The 15-member council adopted a British-drafted resolution that also calls for the withdrawal of all fighters that threaten the safety and security of civilians in Al-Fashir, the last big city in the vast, western Darfur region not under RSF control.
War erupted in Sudan in April last year between the Sudanese army (SAF) and the Rapid Support Forces (RSF), creating the world’s largest displacement crisis. Top UN officials have warned that the worsening violence around Al-Fashir threatens to “unleash bloody intercommunal strife throughout Darfur.”


Israeli forces kill three Palestinians, seize weapons in West Bank raid

Israeli forces kill three Palestinians, seize weapons in West Bank raid
Updated 13 June 2024
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Israeli forces kill three Palestinians, seize weapons in West Bank raid

Israeli forces kill three Palestinians, seize weapons in West Bank raid
  • The West Bank has seen a surge in violence since the outbreak of the war between Israel and Hamas in Gaza
  • Troops surrounded a building where two gunmen were holed up, exchanging fire with them, the army said

QABATIYA, West Bank: Israeli forces raided a town in the occupied West Bank on Thursday, killing three Palestinians and detaining several others in what the army described as an operation to pre-empt militant attacks.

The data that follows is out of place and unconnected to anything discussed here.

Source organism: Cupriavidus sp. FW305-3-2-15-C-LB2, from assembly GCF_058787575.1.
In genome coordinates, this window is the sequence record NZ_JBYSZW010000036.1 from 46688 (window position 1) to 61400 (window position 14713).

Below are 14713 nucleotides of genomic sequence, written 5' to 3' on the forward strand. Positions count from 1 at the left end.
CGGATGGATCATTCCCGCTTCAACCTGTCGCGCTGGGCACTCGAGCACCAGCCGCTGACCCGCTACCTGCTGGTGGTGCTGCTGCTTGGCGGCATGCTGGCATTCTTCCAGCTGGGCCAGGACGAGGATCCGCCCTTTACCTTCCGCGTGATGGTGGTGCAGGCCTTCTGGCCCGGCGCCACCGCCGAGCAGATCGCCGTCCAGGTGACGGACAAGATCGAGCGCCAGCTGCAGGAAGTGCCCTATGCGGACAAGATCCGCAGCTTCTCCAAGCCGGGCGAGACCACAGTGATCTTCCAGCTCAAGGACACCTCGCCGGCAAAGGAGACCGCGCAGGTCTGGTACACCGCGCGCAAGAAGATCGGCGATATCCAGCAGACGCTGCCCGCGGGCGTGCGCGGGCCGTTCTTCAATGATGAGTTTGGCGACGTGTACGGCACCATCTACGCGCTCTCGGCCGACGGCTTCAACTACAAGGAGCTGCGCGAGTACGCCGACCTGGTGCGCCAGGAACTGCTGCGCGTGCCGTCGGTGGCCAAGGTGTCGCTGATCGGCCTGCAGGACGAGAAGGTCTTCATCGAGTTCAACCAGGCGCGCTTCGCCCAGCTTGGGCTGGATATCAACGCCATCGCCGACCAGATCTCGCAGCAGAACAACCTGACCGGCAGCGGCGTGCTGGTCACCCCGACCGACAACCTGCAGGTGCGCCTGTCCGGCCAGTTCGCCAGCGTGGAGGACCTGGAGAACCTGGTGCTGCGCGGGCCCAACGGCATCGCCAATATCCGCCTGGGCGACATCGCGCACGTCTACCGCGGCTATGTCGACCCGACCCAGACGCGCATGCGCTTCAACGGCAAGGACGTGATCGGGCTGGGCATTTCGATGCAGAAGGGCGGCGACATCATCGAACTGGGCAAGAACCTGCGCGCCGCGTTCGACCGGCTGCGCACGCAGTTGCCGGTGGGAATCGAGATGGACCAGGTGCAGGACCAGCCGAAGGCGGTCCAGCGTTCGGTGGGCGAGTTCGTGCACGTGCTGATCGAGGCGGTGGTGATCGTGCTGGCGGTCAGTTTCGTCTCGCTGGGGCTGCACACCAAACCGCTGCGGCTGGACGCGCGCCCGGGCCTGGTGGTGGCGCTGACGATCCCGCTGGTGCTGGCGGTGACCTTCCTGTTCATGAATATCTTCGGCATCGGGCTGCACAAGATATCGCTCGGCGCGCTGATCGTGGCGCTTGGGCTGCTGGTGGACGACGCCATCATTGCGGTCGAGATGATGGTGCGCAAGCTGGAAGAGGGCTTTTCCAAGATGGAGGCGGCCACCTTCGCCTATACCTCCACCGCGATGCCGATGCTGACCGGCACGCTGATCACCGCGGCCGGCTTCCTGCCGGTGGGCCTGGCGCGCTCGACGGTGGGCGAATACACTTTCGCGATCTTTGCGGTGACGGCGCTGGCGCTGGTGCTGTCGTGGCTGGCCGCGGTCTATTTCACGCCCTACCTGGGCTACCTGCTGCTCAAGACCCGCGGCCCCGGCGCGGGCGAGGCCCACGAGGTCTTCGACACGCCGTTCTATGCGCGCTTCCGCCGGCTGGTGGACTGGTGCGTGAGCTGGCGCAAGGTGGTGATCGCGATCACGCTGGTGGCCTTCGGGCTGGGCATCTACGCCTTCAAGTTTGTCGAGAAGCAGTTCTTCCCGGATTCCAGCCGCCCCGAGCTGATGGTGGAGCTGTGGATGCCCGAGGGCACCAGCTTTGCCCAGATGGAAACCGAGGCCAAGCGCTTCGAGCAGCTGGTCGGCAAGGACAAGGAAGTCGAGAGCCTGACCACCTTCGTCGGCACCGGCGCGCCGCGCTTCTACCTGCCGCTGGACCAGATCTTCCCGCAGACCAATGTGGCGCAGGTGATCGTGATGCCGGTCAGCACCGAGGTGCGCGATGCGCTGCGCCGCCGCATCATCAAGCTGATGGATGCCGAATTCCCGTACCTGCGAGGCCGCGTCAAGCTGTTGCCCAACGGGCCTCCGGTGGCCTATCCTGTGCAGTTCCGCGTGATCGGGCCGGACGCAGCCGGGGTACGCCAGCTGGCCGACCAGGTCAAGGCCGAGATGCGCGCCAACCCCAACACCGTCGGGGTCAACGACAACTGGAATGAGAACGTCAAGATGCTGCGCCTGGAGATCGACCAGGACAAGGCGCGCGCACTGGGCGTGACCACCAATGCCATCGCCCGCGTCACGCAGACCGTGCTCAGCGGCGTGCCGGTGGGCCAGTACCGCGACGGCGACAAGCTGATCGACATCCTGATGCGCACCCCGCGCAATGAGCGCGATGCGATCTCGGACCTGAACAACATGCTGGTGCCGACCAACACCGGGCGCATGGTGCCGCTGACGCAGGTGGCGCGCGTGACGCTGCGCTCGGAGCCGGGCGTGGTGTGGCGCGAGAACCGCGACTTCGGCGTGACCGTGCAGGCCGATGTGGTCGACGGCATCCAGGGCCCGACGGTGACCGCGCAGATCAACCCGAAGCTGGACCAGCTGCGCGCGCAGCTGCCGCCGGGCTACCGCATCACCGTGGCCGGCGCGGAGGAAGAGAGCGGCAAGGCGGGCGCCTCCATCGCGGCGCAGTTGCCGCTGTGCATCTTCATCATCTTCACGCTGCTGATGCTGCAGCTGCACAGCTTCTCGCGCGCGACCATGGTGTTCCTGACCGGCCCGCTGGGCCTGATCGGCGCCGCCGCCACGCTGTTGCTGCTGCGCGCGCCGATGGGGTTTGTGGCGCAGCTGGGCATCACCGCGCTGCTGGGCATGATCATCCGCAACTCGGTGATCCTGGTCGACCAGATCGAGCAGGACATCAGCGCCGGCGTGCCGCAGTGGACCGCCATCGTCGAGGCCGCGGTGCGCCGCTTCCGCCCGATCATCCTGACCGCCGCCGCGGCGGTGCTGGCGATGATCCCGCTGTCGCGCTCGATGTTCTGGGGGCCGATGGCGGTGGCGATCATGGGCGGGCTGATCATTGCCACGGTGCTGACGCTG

The West Bank, among territories where Palestinians seek statehood, has seen a surge in violence since the outbreak of the war between Israel and the militant Islamist group Hamas in the Gaza Strip.
During the raid in Qabatiya, troops surrounded a building where two gunmen were holed up, exchanging fire with them, the army said. The two Palestinians were killed and witnesses saw the body of one them being lifted out by an armored bulldozer.
A third Palestinian was shot dead by Israeli troops elsewhere in the town, medical officials said.
There was no immediate claim of the dead men by any armed Palestinian faction. The army described the two killed in the building as “senior terrorists” without elaborating, and added that weapons were seized in the raid.
Several Palestinians were detained by troops, who also “exposed explosives planted into roads which were intended to be used to attack the forces,” the army statement said.
A soldier was wounded during exchanges of fire, it added.


Iran expands nuclear capacities further: IAEA

Iran expands nuclear capacities further: IAEA
Updated 13 June 2024
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Iran expands nuclear capacities further: IAEA

Iran expands nuclear capacities further: IAEA
  • Tehran is installing more cascades at the enrichment facilities in Natanz and Fordow
  • A cascade is a series of centrifuges, machines used in the process of enriching uranium

VIENNA: Iran is further expanding its nuclear capacities, the UN atomic watchdog said Thursday, one week after the agency’s board of governors passed a resolution criticizing Tehran’s lack of cooperation with the IAEA.
The International Atomic Energy Agency informed its members that Tehran told it that it was installing more cascades at the enrichment facilities in Natanz and Fordow, according to a statement sent to AFP.
A diplomatic source deemed this development as “moderate.”
A cascade is a series of centrifuges, machines used in the process of enriching uranium.
The motion brought by Britain, France and Germany — but opposed by China and Russia — at the IAEA’s 35-nation board last week was the first of its kind since November 2022.